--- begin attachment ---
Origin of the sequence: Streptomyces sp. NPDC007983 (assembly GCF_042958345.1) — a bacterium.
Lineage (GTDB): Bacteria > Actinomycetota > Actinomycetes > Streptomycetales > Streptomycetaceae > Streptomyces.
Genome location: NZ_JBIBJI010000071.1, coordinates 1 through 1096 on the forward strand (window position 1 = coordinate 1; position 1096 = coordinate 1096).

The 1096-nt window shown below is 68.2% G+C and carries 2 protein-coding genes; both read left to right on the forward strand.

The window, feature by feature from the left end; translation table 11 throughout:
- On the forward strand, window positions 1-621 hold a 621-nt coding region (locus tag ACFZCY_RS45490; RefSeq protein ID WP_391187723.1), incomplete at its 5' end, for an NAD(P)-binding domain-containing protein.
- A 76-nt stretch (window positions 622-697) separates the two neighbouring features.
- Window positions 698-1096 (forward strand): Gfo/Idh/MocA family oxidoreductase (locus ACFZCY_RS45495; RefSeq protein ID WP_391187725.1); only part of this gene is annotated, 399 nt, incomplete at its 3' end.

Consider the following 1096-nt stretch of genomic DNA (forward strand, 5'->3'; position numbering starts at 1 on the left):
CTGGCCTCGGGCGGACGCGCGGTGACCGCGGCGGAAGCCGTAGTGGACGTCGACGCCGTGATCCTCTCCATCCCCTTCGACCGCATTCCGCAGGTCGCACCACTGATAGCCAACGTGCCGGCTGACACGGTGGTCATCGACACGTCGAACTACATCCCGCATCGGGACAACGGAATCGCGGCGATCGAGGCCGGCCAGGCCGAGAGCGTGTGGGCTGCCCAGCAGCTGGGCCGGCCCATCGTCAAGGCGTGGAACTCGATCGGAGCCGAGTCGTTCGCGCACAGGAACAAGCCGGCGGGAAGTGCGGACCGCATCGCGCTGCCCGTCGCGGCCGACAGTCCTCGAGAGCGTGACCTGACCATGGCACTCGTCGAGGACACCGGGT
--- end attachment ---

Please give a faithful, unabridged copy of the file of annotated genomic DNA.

Origin of the sequence: Streptomyces sp. NPDC007983 (assembly GCF_042958345.1) — a bacterium.
Lineage (GTDB): Bacteria > Actinomycetota > Actinomycetes > Streptomycetales > Streptomycetaceae > Streptomyces.
Genome location: NZ_JBIBJI010000071.1, coordinates 1 through 1096 on the forward strand (window position 1 = coordinate 1; position 1096 = coordinate 1096).

The 1096-nt window shown below is 68.2% G+C and carries 2 protein-coding genes; both read left to right on the forward strand.

The window, feature by feature from the left end; translation table 11 throughout:
- On the forward strand, window positions 1-621 hold a 621-nt coding region (locus tag ACFZCY_RS45490; RefSeq protein ID WP_391187723.1), incomplete at its 5' end, for an NAD(P)-binding domain-containing protein.
- A 76-nt stretch (window positions 622-697) separates the two neighbouring features.
- Window positions 698-1096 (forward strand): Gfo/Idh/MocA family oxidoreductase (locus ACFZCY_RS45495; RefSeq protein ID WP_391187725.1); only part of this gene is annotated, 399 nt, incomplete at its 3' end.

Consider the following 1096-nt stretch of genomic DNA (forward strand, 5'->3'; position numbering starts at 1 on the left):
CTGGCCTCGGGCGGACGCGCGGTGACCGCGGCGGAAGCCGTAGTGGACGTCGACGCCGTGATCCTCTCCATCCCCTTCGACCGCATTCCGCAGGTCGCACCACTGATAGCCAACGTGCCGGCTGACACGGTGGTCATCGACACGTCGAACTACATCCCGCATCGGGACAACGGAATCGCGGCGATCGAGGCCGGCCAGGCCGAGAGCGTGTGGGCTGCCCAGCAGCTGGGCCGGCCCATCGTCAAGGCGTGGAACTCGATCGGAGCCGAGTCGTTCGCGCACAGGAACAAGCCGGCGGGAAGTGCGGACCGCATCGCGCTGCCCGTCGCGGCCGACAGTCCTCGAGAGCGTGACCTGACCATGGCACTCGTCGAGGACACCGGGT